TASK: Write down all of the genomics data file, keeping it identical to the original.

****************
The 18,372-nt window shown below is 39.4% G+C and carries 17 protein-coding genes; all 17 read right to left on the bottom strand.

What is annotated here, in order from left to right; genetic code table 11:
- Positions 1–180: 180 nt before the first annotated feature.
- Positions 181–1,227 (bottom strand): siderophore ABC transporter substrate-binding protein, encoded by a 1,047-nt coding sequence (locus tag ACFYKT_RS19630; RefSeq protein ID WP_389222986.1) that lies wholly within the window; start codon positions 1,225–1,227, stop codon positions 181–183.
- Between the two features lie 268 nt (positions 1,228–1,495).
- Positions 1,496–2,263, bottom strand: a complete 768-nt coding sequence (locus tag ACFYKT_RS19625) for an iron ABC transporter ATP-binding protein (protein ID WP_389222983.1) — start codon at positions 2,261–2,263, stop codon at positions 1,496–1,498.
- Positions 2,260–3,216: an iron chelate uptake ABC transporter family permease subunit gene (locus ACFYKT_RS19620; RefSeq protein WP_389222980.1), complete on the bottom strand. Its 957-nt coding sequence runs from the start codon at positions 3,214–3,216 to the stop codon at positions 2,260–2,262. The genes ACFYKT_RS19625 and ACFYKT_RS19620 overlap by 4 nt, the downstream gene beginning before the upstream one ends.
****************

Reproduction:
The 18,372-nt window shown below is 39.4% G+C and carries 17 protein-coding genes; all 17 read right to left on the bottom strand.

What is annotated here, in order from left to right; genetic code table 11:
- Positions 1–180: 180 nt before the first annotated feature.
- Positions 181–1,227 (bottom strand): siderophore ABC transporter substrate-binding protein, encoded by a 1,047-nt coding sequence (locus tag ACFYKT_RS19630; RefSeq protein ID WP_389222986.1) that lies wholly within the window; start codon positions 1,225–1,227, stop codon positions 181–183.
- Between the two features lie 268 nt (positions 1,228–1,495).
- Positions 1,496–2,263, bottom strand: a complete 768-nt coding sequence (locus tag ACFYKT_RS19625) for an iron ABC transporter ATP-binding protein (protein ID WP_389222983.1) — start codon at positions 2,261–2,263, stop codon at positions 1,496–1,498.
- Positions 2,260–3,216: an iron chelate uptake ABC transporter family permease subunit gene (locus ACFYKT_RS19620; RefSeq protein WP_389222980.1), complete on the bottom strand. Its 957-nt coding sequence runs from the start codon at positions 3,214–3,216 to the stop codon at positions 2,260–2,262. The genes ACFYKT_RS19625 and ACFYKT_RS19620 overlap by 4 nt, the downstream gene beginning before the upstream one ends.